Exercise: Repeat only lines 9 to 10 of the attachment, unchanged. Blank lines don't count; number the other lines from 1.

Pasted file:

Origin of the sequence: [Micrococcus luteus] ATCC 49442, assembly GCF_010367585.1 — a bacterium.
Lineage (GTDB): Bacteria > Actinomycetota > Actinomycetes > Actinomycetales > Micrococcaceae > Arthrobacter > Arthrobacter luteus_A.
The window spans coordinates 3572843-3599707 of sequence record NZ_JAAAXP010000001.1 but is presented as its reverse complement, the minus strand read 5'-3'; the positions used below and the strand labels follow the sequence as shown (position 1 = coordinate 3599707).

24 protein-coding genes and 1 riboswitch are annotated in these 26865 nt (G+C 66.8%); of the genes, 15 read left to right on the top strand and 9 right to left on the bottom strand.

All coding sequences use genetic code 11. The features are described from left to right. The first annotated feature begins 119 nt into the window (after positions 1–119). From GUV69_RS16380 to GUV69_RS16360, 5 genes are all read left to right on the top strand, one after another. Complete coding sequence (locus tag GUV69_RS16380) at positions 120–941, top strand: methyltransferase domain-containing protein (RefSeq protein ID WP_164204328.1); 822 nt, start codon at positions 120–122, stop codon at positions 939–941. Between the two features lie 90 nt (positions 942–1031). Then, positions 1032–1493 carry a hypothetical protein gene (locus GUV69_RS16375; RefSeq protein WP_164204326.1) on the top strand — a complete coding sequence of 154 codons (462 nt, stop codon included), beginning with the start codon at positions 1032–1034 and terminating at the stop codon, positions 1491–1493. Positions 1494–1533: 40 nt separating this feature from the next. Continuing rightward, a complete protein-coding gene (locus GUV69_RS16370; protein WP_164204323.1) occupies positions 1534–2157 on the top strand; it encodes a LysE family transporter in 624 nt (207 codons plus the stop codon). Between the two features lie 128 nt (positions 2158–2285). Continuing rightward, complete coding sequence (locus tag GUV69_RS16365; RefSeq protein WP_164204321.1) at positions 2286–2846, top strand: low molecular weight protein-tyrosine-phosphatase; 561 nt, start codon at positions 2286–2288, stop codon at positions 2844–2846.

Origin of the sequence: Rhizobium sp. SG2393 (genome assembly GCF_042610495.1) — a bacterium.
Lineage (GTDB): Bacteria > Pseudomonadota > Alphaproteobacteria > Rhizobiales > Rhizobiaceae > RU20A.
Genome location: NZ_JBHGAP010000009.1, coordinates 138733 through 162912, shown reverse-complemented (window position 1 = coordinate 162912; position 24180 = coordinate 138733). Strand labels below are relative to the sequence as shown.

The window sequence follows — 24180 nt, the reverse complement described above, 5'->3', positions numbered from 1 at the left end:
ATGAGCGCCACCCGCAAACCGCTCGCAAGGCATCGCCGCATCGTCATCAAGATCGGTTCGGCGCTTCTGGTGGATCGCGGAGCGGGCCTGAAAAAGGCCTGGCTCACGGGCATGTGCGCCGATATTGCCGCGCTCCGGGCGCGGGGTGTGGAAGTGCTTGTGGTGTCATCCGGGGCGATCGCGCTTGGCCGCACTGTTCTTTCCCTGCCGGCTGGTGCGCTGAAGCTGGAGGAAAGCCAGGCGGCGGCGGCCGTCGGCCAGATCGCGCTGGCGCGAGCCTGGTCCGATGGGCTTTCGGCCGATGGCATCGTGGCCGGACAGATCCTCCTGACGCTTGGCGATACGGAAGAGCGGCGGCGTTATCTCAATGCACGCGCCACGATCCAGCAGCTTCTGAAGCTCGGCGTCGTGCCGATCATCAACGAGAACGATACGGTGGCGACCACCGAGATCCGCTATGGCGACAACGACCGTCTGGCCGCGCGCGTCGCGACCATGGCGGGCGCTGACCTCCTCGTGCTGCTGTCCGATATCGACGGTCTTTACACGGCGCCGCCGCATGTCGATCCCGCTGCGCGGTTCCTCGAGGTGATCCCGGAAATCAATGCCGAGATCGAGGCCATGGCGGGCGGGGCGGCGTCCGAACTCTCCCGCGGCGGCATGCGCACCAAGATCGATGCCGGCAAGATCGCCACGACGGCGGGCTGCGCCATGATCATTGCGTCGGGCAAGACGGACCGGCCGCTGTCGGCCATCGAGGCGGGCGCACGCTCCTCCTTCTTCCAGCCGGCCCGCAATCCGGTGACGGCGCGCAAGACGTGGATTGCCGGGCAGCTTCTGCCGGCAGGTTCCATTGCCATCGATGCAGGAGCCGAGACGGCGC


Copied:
The window sequence follows — 24180 nt, the reverse complement described above, 5'->3', positions numbered from 1 at the left end:
ATGAGCGCCACCCGCAAACCGCTCGCAAGGCATCGCCGCATCGTCATCAAGATCGGTTCGGCGCTTCTGGTGGATCGCGGAGCGGGCCTGAAAAAGGCCTGGCTCACGGGCATGTGCGCCGATATTGCCGCGCTCCGGGCGCGGGGTGTGGAAGTGCTTGTGGTGTCATCCGGGGCGATCGCGCTTGGCCGCACTGTTCTTTCCCTGCCGGCTGGTGCGCTGAAGCTGGAGGAAAGCCAGGCGGCGGCGGCCGTCGGCCAGATCGCGCTGGCGCGAGCCTGGTCCGATGGGCTTTCGGCCGATGGCATCGTGGCCGGACAGATCCTCCTGACGCTTGGCGATACGGAAGAGCGGCGGCGTTATCTCAATGCACGCGCCACGATCCAGCAGCTTCTGAAGCTCGGCGTCGTGCCGATCATCAACGAGAACGATACGGTGGCGACCACCGAGATCCGCTATGGCGACAACGACCGTCTGGCCGCGCGCGTCGCGACCATGGCGGGCGCTGACCTCCTCGTGCTGCTGTCCGATATCGACGGTCTTTACACGGCGCCGCCGCATGTCGATCCCGCTGCGCGGTTCCTCGAGGTGATCCCGGAAATCAATGCCGAGATCGAGGCCATGGCGGGCGGGGCGGCGTCCGAACTCTCCCGCGGCGGCATGCGCACCAAGATCGATGCCGGCAAGATCGCCACGACGGCGGGCTGCGCCATGATCATTGCGTCGGGCAAGACGGACCGGCCGCTGTCGGCCATCGAGGCGGGCGCACGCTCCTCCTTCTTCCAGCCGGCCCGCAATCCGGTGACGGCGCGCAAGACGTGGATTGCCGGGCAGCTTCTGCCGGCAGGTTCCATTGCCATCGATGCAGGAGCCGAGACGGCGC